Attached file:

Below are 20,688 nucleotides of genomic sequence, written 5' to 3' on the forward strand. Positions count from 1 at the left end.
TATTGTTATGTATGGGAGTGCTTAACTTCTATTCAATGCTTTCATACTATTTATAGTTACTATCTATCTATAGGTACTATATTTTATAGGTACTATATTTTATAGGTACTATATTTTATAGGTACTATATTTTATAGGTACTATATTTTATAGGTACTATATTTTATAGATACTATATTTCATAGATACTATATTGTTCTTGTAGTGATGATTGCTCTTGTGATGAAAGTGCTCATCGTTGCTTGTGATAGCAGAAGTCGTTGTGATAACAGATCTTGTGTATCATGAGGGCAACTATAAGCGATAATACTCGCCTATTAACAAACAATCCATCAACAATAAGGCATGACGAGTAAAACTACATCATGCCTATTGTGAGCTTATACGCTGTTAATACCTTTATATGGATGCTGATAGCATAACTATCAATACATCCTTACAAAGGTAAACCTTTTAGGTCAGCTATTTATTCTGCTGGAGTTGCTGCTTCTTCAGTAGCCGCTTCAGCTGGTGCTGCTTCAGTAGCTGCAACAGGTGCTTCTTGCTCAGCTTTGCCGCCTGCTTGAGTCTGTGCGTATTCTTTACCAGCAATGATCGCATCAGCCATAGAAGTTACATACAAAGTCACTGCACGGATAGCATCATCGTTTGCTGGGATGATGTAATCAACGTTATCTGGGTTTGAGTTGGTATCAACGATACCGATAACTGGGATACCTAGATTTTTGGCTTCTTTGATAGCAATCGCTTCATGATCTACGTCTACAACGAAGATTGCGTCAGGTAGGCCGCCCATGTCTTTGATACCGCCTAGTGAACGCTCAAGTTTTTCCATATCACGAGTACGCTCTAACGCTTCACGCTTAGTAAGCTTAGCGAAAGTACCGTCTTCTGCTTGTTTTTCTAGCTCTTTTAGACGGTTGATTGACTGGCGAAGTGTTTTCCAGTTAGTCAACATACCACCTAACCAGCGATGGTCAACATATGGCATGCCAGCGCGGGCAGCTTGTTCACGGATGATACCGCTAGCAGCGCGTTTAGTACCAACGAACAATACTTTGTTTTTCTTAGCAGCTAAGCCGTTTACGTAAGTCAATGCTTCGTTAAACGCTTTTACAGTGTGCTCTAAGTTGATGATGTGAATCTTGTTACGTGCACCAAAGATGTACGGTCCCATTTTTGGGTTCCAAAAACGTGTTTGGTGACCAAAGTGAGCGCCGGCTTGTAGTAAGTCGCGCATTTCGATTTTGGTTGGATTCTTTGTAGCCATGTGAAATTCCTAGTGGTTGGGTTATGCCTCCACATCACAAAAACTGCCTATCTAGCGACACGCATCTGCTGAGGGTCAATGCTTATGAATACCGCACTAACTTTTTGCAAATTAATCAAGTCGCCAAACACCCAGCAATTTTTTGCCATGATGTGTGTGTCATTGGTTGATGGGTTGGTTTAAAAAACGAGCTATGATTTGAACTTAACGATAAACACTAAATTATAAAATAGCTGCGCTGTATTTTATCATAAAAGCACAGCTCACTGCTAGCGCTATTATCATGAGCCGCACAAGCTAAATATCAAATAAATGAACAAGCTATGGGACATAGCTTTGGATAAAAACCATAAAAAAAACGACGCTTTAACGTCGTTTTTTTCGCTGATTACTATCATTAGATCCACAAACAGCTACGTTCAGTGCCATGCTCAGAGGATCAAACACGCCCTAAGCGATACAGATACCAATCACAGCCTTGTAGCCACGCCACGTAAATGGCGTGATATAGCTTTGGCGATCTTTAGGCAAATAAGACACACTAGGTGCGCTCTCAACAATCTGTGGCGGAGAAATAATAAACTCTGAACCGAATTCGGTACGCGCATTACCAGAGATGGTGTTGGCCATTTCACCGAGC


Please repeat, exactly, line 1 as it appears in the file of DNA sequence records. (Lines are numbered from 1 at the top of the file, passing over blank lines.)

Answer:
Below are 20,688 nucleotides of genomic sequence, written 5' to 3' on the forward strand. Positions count from 1 at the left end.